Locked away read­ing clas­sics of queer lit­er­a­ture, and writ­ing the lyric for a new al­bum, mu­si­cian Adam Cur­ley found you are most free when you re­move what keeps you hid­den.

The Saturday Paper - - The Week Contents - Adam Cur­ley

On­stage reveries.

My mind went briefly to an early mem­ory. I stood alone in a field on my fam­ily’s mango farm in north Queens­land, aged maybe four or five. I’d run from the house, although I don’t re­mem­ber why or the where­abouts of my older sib­lings or par­ents. Some­thing had un­set­tled me. Per­haps it was the stir­ring of this thought: there in the field, I had a dis­tinct re­al­i­sa­tion that my fu­ture was un­known. I was sin­gu­lar and tiny in the ex­panse of dirt, the hot smells of dust and ocean in my nos­trils. I was ter­ri­fied and thrilled.

On a stage in Barcelona, this mem­ory came back into fo­cus. As I sang, I dis­cerned the nar­row­ness of my bare shoul­ders, my band mates me­tres away on ei­ther side. All around me was a gi­ant steel struc­ture and in front a thou­sand pairs of eyes to tell me how in­con­sid­er­able my body was out of its cloth­ing.

Then, maybe after the show, maybe after some gin, a mem­ory of a beau­ti­ful scene: a baby-faced per­son, vogue­ing to an au­di­ence of three. That au­di­ence was me and two others, work­ing at a bar in Fitzroy. It was late on a week­night, when the peo­ple who came in of­ten did so alone. We stood at the back of the band room and watched as this per­son threw their body around to the house mu­sic, with an ex­pres­sion, part-smile, part-gri­mace, as if at once re­lieved and re­pulsed by our bear­ing wit­ness. I sensed that they danced to re­mem­ber and to doc­u­ment that they were alive.

Not many months later, the dancer was dead. Sui­cide, I was told. I cried in the keg room.

The week my band started writ­ing our sec­ond al­bum, my re­la­tion­ship ended and I was left alone to see out a house-sit­ting ten­ancy in north­ern Mel­bourne – the large sub­ur­ban house of a friend of a friend. I’d moved around from sub­lets to house-sits for eight or nine months, in part be­cause of tour­ing com­mit­ments and fi­nances and in part be­cause of the un­sta­ble state of my re­la­tion­ship. I couldn’t find my foot­ing.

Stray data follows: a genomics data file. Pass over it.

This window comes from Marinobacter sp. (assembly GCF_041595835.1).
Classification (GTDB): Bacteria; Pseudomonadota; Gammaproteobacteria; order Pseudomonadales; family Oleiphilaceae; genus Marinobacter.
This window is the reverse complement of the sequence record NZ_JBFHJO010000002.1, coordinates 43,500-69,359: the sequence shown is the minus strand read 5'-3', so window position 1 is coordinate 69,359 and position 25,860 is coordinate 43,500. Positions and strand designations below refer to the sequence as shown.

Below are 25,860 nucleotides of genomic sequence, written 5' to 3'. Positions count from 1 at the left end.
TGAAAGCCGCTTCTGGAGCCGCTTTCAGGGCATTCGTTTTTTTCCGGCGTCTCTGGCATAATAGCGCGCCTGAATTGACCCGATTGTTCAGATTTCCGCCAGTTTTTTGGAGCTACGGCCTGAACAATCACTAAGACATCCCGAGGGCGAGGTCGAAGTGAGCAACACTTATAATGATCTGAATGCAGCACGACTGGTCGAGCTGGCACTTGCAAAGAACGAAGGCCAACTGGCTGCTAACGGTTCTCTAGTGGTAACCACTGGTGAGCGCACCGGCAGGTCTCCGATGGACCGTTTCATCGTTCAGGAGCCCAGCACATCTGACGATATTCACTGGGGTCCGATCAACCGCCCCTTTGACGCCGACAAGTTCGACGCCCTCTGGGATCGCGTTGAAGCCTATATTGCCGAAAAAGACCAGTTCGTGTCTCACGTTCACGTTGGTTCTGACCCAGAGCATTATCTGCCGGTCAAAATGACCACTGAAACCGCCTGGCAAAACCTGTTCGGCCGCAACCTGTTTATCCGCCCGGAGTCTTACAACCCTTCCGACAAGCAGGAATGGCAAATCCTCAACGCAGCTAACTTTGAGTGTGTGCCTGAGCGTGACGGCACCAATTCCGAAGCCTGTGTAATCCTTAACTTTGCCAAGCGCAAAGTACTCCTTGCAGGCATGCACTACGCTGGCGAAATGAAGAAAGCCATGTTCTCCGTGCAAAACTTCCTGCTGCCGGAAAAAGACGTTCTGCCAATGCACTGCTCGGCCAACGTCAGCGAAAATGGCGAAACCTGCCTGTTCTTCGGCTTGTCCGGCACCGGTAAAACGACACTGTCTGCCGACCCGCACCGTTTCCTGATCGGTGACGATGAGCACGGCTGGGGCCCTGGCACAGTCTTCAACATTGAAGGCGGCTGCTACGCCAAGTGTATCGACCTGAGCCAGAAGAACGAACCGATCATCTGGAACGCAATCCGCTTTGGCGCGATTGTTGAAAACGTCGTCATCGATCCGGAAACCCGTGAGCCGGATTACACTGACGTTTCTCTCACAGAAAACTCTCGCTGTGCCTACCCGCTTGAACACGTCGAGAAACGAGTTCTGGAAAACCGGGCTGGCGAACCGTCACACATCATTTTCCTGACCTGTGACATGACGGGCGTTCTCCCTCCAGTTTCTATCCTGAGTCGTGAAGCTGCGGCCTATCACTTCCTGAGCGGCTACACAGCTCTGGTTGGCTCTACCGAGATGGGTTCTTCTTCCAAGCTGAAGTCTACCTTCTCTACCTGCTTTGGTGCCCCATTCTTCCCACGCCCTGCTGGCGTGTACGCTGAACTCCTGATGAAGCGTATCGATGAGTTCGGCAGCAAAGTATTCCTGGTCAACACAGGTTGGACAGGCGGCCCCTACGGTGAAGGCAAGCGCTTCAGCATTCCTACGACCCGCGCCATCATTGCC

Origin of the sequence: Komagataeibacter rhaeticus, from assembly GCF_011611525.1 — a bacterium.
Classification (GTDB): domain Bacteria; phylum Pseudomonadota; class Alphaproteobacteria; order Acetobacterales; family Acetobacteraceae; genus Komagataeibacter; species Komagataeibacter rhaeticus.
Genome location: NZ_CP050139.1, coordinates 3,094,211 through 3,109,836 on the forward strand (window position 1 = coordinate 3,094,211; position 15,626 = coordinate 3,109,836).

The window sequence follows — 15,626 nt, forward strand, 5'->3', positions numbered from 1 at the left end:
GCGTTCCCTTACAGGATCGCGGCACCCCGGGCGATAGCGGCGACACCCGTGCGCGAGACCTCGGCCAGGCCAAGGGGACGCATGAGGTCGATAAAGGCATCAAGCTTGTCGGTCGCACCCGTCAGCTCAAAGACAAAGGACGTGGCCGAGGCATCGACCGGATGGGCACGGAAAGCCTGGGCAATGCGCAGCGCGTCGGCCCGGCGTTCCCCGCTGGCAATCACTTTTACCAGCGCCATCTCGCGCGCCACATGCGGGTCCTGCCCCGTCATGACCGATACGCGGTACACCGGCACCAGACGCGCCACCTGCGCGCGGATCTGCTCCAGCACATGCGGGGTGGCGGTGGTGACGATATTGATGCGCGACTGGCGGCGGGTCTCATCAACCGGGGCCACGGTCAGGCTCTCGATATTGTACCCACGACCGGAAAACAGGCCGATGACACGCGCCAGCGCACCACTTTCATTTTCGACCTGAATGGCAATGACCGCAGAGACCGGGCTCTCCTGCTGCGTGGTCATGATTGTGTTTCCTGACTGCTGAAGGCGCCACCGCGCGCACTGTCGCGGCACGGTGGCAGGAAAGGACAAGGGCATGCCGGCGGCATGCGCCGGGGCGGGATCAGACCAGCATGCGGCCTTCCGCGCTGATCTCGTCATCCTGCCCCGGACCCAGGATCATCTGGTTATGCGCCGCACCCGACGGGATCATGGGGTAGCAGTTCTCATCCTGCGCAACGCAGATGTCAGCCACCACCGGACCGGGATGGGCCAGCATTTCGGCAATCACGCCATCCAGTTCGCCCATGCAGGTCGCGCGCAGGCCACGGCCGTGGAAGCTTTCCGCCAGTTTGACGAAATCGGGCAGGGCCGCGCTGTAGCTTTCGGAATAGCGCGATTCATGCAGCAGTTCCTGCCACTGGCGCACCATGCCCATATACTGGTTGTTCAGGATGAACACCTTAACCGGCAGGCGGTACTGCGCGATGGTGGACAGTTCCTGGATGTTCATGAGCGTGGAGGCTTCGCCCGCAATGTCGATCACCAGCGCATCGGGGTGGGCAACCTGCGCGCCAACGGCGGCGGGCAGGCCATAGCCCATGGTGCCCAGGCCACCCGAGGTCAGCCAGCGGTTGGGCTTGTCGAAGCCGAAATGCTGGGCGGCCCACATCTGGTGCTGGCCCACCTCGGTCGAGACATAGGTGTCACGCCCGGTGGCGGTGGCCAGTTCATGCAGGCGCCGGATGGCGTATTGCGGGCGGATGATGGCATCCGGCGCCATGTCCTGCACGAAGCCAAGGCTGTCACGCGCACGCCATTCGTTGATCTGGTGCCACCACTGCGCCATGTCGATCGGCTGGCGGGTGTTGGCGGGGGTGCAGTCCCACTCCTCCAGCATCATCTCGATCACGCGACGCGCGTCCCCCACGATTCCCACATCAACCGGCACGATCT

It was win­ter and only the liv­ing room in the house was prop­erly heated, so I spent most days on the chair next to the iron stove. I looked for my next crash pad; I stared out at the yard. Lis­ten­ing back to be­gin­nings of songs recorded on my phone, I scratched out lyrics.

I read Le Livre Blanc, the novella pub­lished anony­mously in France in 1928 and later at­trib­uted to Jean Cocteau, con­sid­ered semi-au­to­bi­o­graph­i­cal. In it, the book’s queer nar­ra­tor retells a se­ries of re­la­tion­ships and sex­ual ad­ven­tures. All are hid­den from out­side eyes. Each re­la­tion­ship ends in silent aban­don­ment, vi­o­lence or death.

In one en­counter, with a sailor whose tat­too reads “Out of luck”, the nar­ra­tor senses that the night to­gether is one more in­ti­mate than his lover has ex­pe­ri­enced. Fig­ur­ing the des­per­a­tion of “an un­lucky boy who could feel a lifebelt com­ing close to him on the open sea”, the nar­ra­tor slips out qui­etly in the morn­ing. “My eyes avoided his,” he writes, “which were full of all the hope which he felt but could not ex­press.”

I re­vis­ited Gio­vanni’s Room, James Bald­win’s claus­tro­pho­bic novel of 1956, in which a white Amer­i­can man es­capes him­self by tak­ing a boat to France, only to be­gin a re­la­tion­ship with an Ital­ian man equally un­able to face him­self. Re­count­ing his child­hood, the Amer­i­can, David, re­calls a de­ci­sion to close him­self off after an in­ti­mate night with a male friend led to self­de­struc­tive drink­ing and his father’s re­jec­tion. David suc­ceeds in not re­turn­ing to the feel­ings that fright­ened him, “by not look­ing at my­self, by re­main­ing, in ef­fect, in con­stant mo­tion”.

Si­lence and eva­sion re­peat through queer lit­er­a­ture – and in real lives, too. In so many sto­ries, queer bodies trip over them­selves to avoid stand­ing still, to avoid the pres­ence of their own de­sires, their own pres­ence in the world. In both these books is some­thing far greater than the char­ac­ters them­selves: the sus­pi­cion un­der which their lives play out. This is the smirk that tells Cocteau’s char­ac­ter his dif­fer­ence is seen and he is un­safe. It’s the dis­ap­point­ment in the voice of David’s father in Gio­vanni’s Room, the way the char­ac­ters’ fears turn in­ward, be­come a fes­ter­ing quiet. But the char­ac­ters do find mo­ments of joy, sex, sol­i­dar­ity – small trans­gres­sions in the smog of shame; mo­ments of re­sis­tance, like wild dancing in a quiet bar.